Just after the micro controller is powered, init special function is called. Then, main special function is called soon after init special function has returned. intr special function is called when an interruption occurs.

[PIC-Function] init

INIT

Optional. init is called soon after the micro controller is powered. It must have no arguments. Expected is that some initializing operations are done in init special function.

(defpic init ()
  (setbank1)
  (setreg :trisio #x08)   ; set pin 4 only to output mode
  (setbank0)
  (setreg :gpio #x00))    ; set GPIO to low

[PIC-Function] main

MAIN

Required. main is called next to init special function. It must have no arguments. Expected is that main operations are done in main special function. Often it ends with a recursive call to itself to make infinite loop.

(defpic main ()
  (do-main-operations)
  (main))                ; call itself to repeat the main operations

[PIC-Function] intr

INTR

Optional. intr is called when an interruption occurs. It must have no arguments. Expected is that some operations to accept interruptions are done in intr special function. It naturally returns with RETFIE instruction to the address where the interruption has occured.

(defpic intr ()
  (do-some-interruption-operations))

Design

Overview

The host language is a pretty small subset of ML-like language and the target language is 8-bit PIC micro controller assembly. Common Lisp is the compiler language. Overall design of the compiler is based on MinCaml.

Calling convention

The compiler uses the following 'pseudo-registers' allocated in a particular part in the data memory for function calling.

  • input pseudo-registers I0-I7
  • local pseudo-registers L0-L7

On calling a function, its parameters are stored to be passed in the input pseudo-registers. Return values are stored in W register. Functions can use the local pseudo-registers freely for themselves. To avoid destroying the values in a caller function's 'alive' local pseudo-registers, they are saved in the software stack before calling. After returning from the callee function, they are restored. Here 'alive' means the registers are used after returning from the callee function. About the software stack, see the next section.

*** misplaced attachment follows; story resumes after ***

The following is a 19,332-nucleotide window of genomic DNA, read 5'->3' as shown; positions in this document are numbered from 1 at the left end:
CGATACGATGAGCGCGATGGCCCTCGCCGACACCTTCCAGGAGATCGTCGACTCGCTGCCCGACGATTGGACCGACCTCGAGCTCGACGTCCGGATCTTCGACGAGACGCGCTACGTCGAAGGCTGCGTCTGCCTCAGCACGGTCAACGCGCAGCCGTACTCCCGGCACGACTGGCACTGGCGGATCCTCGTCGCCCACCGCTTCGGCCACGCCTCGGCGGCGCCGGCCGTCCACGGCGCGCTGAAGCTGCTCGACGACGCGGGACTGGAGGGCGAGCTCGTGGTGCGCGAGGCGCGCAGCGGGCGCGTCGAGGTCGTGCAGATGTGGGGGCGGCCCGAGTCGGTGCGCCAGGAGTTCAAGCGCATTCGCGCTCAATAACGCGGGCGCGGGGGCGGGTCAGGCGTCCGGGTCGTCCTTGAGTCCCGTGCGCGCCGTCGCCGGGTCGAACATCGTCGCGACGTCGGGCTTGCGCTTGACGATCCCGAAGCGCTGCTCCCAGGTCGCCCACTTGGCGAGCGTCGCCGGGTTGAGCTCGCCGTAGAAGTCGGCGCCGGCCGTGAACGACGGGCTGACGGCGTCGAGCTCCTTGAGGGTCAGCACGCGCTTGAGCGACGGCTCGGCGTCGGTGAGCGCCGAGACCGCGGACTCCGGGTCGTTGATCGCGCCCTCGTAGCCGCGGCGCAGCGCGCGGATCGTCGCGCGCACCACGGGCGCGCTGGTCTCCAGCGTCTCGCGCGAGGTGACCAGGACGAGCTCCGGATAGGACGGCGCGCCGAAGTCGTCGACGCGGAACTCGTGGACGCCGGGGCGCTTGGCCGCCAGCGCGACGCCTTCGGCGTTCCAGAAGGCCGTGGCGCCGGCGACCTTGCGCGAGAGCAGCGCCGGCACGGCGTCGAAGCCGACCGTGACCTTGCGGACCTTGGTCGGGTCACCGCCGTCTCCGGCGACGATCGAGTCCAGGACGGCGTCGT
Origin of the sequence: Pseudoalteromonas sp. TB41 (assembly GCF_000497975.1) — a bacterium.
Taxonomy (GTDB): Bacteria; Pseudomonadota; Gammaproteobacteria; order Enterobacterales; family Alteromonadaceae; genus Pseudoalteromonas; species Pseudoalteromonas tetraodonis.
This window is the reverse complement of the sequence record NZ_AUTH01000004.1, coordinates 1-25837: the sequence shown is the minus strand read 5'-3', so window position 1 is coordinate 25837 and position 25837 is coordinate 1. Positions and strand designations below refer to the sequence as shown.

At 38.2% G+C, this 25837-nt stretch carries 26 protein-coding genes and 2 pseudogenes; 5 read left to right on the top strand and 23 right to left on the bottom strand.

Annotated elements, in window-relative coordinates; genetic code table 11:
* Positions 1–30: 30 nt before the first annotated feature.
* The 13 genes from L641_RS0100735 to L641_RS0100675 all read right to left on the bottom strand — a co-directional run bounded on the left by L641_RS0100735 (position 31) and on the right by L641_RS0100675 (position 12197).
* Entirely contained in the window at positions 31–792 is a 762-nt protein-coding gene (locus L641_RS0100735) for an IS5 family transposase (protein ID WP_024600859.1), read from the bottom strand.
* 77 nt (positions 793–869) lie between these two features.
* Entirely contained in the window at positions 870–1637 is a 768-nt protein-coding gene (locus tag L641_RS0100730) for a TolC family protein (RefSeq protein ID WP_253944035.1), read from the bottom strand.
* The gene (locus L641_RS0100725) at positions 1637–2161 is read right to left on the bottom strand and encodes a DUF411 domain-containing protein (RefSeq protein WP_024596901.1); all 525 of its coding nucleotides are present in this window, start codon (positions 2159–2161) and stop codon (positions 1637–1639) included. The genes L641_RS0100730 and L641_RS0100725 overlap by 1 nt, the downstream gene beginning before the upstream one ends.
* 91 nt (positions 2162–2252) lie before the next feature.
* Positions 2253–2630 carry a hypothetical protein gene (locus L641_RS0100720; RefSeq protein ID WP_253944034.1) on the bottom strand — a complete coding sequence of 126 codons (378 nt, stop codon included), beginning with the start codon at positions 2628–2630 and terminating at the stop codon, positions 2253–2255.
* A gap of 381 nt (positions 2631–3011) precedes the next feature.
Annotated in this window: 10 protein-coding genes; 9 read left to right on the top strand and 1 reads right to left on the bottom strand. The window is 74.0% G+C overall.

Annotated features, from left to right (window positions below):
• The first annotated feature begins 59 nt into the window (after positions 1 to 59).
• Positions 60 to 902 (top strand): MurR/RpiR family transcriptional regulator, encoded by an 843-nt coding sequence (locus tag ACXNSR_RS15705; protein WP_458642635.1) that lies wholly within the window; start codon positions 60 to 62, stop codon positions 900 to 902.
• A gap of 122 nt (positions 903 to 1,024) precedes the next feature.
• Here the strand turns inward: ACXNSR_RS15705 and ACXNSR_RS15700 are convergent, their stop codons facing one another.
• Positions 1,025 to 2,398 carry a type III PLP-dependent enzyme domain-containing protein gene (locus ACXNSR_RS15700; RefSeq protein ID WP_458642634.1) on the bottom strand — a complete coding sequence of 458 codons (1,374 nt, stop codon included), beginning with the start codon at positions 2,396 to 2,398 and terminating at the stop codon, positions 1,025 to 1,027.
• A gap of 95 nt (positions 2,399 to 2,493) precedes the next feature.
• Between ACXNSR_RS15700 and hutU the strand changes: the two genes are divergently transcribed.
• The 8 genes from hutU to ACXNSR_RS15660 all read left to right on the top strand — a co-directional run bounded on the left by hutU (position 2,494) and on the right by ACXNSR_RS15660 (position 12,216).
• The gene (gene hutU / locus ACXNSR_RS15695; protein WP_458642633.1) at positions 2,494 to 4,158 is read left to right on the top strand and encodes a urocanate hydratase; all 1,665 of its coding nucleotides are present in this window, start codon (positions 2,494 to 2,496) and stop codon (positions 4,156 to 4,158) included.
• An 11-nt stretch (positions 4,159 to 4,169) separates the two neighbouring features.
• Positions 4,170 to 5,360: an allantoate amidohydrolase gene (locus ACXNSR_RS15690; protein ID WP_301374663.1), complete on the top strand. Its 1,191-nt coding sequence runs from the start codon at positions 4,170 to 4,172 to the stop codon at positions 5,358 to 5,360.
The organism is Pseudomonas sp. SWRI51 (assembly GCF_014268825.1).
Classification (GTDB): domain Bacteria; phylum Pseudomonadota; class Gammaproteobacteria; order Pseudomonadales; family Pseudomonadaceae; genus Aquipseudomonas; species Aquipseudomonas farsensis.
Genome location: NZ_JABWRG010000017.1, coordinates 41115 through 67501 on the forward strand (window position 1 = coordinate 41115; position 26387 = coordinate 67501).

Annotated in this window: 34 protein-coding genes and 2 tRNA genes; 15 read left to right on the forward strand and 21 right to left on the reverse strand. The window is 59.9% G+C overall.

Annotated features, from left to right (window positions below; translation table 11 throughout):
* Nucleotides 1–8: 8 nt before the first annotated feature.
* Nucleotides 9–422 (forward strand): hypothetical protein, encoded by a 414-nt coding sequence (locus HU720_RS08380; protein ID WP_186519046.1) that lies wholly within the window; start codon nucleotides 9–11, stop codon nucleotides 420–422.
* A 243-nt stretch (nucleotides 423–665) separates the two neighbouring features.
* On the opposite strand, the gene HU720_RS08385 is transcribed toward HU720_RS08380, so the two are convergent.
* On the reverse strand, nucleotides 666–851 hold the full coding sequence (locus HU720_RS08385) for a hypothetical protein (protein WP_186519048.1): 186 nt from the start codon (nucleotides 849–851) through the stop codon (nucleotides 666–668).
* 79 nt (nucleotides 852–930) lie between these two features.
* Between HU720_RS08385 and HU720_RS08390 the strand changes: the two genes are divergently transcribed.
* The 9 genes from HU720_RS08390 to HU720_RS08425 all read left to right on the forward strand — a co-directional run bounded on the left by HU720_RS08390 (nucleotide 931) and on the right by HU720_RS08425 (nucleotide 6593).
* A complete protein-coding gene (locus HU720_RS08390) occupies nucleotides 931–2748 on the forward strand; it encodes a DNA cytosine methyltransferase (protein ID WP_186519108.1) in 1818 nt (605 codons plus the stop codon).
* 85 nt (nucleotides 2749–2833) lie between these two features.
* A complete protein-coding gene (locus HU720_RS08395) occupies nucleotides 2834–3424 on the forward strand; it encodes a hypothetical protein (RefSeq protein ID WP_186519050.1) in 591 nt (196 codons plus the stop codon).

Software stack

The compiler uses a software stack for saving the values in local pseudo-registers. The term 'software stack' means distinguishing it from the micro controller's hardware stack. It begins from the address STK upwords and the stack pointer is stored in the address SP. For pushing a content in W register on top of the stack, _PUSH_STACK assembler macro does the work. Conversely, _POP_STACK assembler macro pops back a value on top of the stack into W register. Currently, saving values in local pseudo-registers is the only usage of the software stack.

Why no closures?

To adopt closures, calling to indirect address is required. However 8-bit PIC assembly's CALL instruction accepts only immediates for its destination address. Although calling to indirect address is possible with writing an address directly into the program counter, it is accompanied by the following instricates:

  • managing not only PCL but PCLATH
  • calculating the return address
  • managing return address manually without the hardware stack
  • considering PCL carry out

Because of them, closures are not adopted for now.

Slide

See also

Author

Copyright

Copyright (c) 2015 Masayuki Takagi (kamonama@gmail.com)

License

Licensed under the MIT License.